Disney asks city of Anaheim to drop theme-park incentives

Dropping incentives could prevent Disney, Anaheim’s largest employer, from being subject to an US$18 minimum wage. (Bloomberg pic)

LOS ANGELES: In a surprise move, Walt Disney Co. asked the city of Anaheim, California — home of its Disneyland theme park — to let it out of two tax agreements that would have given the company hundreds of millions of dollars in subsidies.

The incentives had created an “adversarial climate” in the city, Disneyland Resort President Josh D’Amaro wrote in a letter to the mayor and city council, requesting that they be dropped.

The move could prevent Disney, Anaheim’s largest employer, from being subject to an US$18 minimum wage that could be approved by residents in a ballot measure in November. The measure only applies to employers that accept tax subsidies in the city.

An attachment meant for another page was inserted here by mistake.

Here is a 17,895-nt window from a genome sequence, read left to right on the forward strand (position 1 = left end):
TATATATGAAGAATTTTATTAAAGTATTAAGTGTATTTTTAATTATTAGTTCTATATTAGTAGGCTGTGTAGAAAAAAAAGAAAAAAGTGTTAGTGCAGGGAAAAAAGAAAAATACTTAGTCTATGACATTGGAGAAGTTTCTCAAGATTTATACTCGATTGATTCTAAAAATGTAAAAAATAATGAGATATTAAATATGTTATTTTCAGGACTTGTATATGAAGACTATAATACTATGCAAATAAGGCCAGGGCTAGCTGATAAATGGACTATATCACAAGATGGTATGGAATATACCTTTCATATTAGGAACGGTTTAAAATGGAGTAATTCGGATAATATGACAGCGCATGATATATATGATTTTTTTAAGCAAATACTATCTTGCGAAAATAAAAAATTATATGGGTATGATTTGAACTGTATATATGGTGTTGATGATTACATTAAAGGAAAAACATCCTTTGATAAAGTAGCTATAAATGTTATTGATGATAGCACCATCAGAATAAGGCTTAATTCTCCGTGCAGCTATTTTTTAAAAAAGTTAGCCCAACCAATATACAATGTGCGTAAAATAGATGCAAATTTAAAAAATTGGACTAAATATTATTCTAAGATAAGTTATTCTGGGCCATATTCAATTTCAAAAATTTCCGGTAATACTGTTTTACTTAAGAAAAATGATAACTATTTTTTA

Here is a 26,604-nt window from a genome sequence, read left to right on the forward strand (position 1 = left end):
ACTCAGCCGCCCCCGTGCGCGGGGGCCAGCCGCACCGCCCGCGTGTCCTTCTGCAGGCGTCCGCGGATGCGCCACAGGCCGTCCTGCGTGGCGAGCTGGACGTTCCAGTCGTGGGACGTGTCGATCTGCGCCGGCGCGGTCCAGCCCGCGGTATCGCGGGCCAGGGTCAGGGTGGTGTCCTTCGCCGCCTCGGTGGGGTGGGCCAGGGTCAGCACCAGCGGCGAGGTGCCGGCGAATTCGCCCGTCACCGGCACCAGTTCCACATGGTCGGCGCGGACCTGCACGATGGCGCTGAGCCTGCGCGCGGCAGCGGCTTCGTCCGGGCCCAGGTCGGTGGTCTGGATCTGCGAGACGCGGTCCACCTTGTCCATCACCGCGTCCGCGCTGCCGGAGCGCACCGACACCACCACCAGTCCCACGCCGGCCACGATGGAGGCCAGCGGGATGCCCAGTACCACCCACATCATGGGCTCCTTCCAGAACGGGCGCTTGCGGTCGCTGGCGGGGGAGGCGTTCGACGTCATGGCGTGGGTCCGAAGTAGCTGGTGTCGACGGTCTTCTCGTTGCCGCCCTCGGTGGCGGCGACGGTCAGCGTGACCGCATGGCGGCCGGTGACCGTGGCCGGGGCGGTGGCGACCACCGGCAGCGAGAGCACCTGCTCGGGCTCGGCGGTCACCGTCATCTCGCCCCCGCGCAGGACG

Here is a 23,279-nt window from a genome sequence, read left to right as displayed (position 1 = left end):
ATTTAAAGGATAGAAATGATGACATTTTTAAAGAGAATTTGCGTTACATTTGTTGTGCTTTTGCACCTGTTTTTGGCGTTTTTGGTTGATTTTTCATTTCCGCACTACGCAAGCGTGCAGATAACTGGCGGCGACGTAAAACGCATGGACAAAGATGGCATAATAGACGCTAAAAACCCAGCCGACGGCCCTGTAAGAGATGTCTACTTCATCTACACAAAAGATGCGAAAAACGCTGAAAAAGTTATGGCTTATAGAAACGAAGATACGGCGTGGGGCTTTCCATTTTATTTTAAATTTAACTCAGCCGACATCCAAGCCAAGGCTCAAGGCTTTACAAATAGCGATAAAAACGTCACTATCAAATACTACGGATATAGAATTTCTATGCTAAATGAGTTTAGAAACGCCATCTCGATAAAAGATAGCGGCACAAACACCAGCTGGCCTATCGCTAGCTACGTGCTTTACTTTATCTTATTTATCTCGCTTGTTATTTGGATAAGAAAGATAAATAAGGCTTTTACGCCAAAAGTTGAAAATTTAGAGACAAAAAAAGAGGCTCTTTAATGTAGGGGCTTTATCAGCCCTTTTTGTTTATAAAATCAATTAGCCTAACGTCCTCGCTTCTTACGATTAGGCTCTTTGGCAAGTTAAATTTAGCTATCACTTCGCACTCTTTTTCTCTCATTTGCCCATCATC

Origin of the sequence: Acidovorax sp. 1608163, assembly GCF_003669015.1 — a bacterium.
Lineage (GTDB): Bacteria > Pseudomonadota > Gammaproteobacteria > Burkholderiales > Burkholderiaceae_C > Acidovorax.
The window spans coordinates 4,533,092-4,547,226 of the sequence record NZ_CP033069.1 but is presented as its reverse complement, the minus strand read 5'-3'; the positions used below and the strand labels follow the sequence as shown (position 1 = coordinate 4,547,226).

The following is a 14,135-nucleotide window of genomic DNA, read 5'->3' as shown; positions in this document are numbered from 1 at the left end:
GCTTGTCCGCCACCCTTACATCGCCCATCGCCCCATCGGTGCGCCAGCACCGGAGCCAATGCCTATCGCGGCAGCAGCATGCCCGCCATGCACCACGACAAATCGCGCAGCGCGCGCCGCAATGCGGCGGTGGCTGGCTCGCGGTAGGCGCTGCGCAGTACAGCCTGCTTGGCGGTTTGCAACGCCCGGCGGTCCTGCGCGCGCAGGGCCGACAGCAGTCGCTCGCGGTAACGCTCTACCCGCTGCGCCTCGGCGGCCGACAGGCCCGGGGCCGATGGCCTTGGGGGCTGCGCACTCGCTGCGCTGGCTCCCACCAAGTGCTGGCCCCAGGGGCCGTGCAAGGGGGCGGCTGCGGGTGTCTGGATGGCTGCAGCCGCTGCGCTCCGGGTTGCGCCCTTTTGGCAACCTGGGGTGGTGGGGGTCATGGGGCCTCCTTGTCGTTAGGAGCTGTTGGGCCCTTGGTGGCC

“We thank Disney for offering to resolve what has become a divisive issue with strong opinions on all sides,” Mike Lyster, a spokesman for the city, said in a statement. “We look forward to turning a new page and continuing to work with the company for years to come.”

Disney and Anaheim entered into the tax deals in 2015 and 2016. The agreements, controversial at the time, prevented the city from introducing any ticket tax for 45 years, provided the company invested US$1.5 billion in its parks. Disney also would have received US$267 million in hotel-tax rebates over 20 years in exchange for building a new luxury resort in the city.

Ballot measure
Voters elected three new council members since those deals were approved, and unions seeking higher pay have successfully pushed for the ballot measure.

Disney reached a deal with some of its workers last month to boost pay to US$15 an hour in January. But the ballot measure would require more significant pay hikes than what Disney agreed to, including US$18 an hour by 2022.

The company said last week that it had put plans for the new hotel, its fourth in the city, on hold after Anaheim officials determined that a change in the project’s location meant it no longer qualified for subsidies.

Disneyland, the company’s original resort, is the world’s second-most visited theme park, after Disney World’s Magic Kingdom. A “Star Wars” themed area is scheduled to open in Disneyland next year.